For real estate agents in the Toronto area, the troubles facing Home Capital Group could be a bellwether for turbulent times ahead for one of Canada’s largest real estate markets.
Home Capital Group focuses on subprime lending and the publicly traded company’s stock plummeted by 60 percent in just a day.
According to a report by Business Insider, the company is facing a liquidity crunch, as its capital for subprime mortgages has virtually evaporated.
While the alternative lender is a small player in Canada’s $1.4-trillion residential mortgage market, there are plenty of reasons for real estate agents, and all Canadians, to be concerned. Many analysts see a company that is everything that is bad about the mortgage industry — shady lending practices, inadequate internal controls and alleged management misconduct. This is the sort of activity that led up to the U.S. housing crisis in 2007. David Madani, a senior economist with Capital Economics in Toronto, said recently that is something the country wants to avoid.
“The rapid growth in non-traditional mortgage lending does have some potentially ominous parallels with what happened in the U.S. a decade ago.”
Finance Minister Bill Morneau said in a statement that he was watching the Home Capital situation “very closely,” and that he’s been in touch with the heads of federal financial regulatory agencies.
According to critics, the looming risk wouldn’t be so great if the regulatory response to Home Capital had been swifter and forceful.
In Ontario, mortgage professionals are kept in check by the the Financial Services Commission of Ontario (FSCO). When Home Capital stated that it had suspended some of the brokers in its network, the agency conducted its own review into the matter. It has been noted that the improper conduct of the 45 brokers disqualified them from working with Home Capital—but apparently not with other institutions. This doesn’t surprise Bruce Joseph, principal broker at Anthem Mortgage Group in Barrie, Ontario.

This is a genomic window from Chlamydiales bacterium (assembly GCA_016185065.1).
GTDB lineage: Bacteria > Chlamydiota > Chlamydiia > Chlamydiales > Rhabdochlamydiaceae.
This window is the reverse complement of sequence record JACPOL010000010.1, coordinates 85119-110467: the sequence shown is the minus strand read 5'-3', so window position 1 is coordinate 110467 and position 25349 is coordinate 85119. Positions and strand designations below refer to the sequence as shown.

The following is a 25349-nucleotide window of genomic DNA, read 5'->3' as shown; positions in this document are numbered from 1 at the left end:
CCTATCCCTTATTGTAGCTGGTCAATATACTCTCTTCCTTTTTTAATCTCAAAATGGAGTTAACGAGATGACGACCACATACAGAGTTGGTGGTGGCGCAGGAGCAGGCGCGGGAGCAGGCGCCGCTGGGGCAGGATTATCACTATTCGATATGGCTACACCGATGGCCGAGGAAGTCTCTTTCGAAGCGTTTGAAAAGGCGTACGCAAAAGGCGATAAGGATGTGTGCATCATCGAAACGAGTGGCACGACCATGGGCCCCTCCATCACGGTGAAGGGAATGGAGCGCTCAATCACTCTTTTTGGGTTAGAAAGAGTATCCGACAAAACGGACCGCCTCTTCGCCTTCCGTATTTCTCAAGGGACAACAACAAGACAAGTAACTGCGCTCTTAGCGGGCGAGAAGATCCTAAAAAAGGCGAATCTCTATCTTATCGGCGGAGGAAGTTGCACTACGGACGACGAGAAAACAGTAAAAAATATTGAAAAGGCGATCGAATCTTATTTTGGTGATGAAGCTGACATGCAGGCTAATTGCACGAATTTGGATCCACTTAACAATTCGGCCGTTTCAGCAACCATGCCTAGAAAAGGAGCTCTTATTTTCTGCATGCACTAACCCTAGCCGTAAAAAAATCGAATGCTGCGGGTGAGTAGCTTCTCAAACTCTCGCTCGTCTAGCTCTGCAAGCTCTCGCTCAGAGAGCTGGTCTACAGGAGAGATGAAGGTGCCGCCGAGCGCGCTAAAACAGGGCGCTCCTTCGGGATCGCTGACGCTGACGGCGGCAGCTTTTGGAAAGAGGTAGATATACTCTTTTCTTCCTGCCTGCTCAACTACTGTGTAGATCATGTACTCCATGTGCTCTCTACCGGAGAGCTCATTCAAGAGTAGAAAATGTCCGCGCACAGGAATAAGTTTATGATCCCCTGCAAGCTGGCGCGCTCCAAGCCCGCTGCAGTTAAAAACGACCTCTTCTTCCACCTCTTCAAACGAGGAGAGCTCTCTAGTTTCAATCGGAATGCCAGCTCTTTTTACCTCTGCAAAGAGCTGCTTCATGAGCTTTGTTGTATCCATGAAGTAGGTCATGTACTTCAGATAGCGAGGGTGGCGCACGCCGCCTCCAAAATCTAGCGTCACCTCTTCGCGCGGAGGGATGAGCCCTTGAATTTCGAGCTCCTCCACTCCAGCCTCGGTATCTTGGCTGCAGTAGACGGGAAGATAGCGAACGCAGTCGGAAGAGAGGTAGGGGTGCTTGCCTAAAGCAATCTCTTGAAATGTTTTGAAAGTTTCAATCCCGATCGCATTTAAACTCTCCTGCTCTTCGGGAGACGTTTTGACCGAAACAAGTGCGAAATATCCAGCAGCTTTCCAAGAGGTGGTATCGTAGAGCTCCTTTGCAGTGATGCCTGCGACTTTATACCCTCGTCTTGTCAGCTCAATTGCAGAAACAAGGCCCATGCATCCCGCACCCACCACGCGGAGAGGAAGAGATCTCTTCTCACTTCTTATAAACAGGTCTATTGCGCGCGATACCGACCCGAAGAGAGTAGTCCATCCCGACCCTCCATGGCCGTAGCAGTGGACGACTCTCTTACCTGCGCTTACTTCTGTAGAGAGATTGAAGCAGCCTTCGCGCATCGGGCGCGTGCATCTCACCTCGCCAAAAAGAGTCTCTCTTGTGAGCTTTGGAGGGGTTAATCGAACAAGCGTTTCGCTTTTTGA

“There’s not enough punishment or enforcement to scare people out of engaging in this.”
According to Mike Rizvanovic, a financial services analyst at Veritas Investment Research, this kind of sketchy behavior is not limited to Home Capital.
“It’s an industry-wide problem. When you have a hot market where people are reaching more and more just to get that home that next month they can’t afford, then they’re going to get more creative.”
Business Insider pointed out in its report that sub-prime lending has become a staple in the Canadian housing market, particularly in Toronto, where Home Capital is based. For real estate agents, less loans for subprime borrowers will be available. Toronto will likely see a loss of buyers who can no longer secure a loan. The market surely will be the impact and real estate agents should brace for the impact.
And that internal investigation by Home Capital in 2015 found that its internal controls were inadequate and had not detected the scale of fraudulent documentation flowing through the firm. Moreover, if a mortgage lender faces such an issue that rattles confidence during a positive market, the potential ramifications if the market were to turn would not be sunshine and lollipops.
For real estate agents keeping score, the Home Capital Group saga is reminiscent of the case with New Century Bank a decade ago. It was the second largest subprime lender in the United States, but smaller than Home Capital. When it faced a liquidity crunch, there was no way out and the company ultimately filed for bankruptcy.
And the rest, as they say, is history.